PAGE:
He starred in only three films, and yet he is a silver screen icon; a Hollywood legend. He died at 24 (Sept. 30, 1955) and yet books, movies and more (art, legend, tales, etc.) have been devoted to his influence on generations that may even lack a cohesive understanding of what the young man was all about.
We are speaking of James Dean, the star of East of Eden, Rebel Without a Cause and Giant … and the subject of writer/director Matthew Mishory’s first feature film (after three noteworthy short films, including Delphinium: A Childhood Portrait of Derek Jarman).
The film in question, which is heading to DVD from Wolfe Video on June 4, is Joshua Tree, 1951: A Portrait of James Dean. Using elements from the actor’s pre-New York TV and stage work and his college days at UCLA, Mishory has fashioned a sexually-charged tale about a brief moment in the future icon’s life prior to his flash of fame … and immortality.
James Preston plays the young actor in this stylized, dream-like — even surreal — glimpse into what life (and experimentation) might have been like for a 1950s college student and thespian. We know from his biography that he had a torrid affair with Pier Angeli once he gained notoriety and fame … and we also know that he had an exceptionally “close” relationship with his college roommate and future screenwriter William Bast (based on two books written by Bast).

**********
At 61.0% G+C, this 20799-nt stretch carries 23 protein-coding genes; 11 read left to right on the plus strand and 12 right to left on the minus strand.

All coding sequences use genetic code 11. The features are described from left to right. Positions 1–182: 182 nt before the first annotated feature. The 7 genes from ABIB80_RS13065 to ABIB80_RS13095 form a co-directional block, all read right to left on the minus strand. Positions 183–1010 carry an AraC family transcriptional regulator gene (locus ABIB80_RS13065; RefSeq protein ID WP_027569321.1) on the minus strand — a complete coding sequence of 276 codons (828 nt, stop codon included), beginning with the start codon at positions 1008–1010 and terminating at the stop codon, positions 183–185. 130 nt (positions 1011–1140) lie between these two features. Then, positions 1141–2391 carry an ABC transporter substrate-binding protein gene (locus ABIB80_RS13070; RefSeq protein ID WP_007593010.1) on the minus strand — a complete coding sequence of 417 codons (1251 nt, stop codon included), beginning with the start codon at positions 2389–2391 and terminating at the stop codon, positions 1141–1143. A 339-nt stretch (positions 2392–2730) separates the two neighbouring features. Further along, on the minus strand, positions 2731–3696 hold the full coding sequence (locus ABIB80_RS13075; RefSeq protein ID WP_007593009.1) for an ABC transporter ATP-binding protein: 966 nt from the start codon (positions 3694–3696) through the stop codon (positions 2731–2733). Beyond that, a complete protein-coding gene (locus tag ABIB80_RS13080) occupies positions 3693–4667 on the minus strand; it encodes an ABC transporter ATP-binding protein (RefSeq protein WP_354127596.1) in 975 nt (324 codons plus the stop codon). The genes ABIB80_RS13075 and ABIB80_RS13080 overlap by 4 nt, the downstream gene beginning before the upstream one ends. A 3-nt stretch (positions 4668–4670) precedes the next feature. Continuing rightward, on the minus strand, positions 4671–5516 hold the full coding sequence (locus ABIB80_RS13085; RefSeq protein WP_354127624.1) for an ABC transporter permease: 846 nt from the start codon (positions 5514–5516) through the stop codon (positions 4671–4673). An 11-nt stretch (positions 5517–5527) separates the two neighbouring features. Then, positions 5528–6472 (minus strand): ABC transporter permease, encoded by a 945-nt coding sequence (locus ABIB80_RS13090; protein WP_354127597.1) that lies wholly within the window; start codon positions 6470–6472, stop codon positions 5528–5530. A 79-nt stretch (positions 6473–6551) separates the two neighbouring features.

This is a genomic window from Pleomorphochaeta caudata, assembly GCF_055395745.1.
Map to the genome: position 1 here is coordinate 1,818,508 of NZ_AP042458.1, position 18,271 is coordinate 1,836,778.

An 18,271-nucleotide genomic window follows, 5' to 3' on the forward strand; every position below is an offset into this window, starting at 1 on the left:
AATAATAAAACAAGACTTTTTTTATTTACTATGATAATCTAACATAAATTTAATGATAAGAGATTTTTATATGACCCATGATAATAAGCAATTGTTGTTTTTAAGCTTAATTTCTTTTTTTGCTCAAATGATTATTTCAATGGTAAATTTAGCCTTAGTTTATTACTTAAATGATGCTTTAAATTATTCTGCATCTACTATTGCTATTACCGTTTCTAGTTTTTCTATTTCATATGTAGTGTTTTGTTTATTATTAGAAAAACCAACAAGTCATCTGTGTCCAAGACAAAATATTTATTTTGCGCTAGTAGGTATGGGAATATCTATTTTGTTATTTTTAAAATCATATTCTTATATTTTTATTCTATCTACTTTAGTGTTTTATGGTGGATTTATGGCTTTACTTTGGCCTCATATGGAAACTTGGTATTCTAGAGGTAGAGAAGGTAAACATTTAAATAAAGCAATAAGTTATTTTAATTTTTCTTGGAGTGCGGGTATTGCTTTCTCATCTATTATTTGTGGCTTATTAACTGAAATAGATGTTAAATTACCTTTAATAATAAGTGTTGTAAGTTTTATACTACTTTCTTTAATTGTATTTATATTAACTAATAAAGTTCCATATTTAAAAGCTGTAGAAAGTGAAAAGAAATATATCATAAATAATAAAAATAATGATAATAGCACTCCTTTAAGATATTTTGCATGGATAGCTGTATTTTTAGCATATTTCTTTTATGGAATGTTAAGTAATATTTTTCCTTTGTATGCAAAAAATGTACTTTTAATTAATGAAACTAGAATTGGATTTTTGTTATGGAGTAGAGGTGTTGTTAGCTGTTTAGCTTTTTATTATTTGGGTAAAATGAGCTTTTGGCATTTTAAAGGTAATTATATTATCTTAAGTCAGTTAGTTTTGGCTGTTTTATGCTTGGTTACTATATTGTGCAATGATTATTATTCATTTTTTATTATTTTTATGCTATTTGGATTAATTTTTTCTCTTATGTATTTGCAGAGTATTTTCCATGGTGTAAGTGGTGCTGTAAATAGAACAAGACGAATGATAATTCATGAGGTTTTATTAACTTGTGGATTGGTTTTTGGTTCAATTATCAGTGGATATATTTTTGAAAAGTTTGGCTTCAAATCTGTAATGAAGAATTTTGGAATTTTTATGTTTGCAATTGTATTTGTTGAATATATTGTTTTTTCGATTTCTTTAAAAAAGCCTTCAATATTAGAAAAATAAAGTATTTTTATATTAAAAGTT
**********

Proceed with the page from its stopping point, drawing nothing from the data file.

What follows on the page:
From these sexual threads, Mishory has sculpted a “might-have-been” story that, quite frankly, it is one that James Dean would not have objected to. The relationships, the sexual encounters and experimentation all seem to fit … and in an odd way the story spun here (“roommate” without a name, etc.) is neither gay, nor bi-sexual, but just a “what if” moment lost to time.
Included as a bonus feature is the aforementioned short film from Matthew Mishory, Delphinium: A Childhood Portrait of Derek Jarman.
To download this week's complete edition of the DVD and Blu-ray Release Report: DVD & Blu-ray Release Report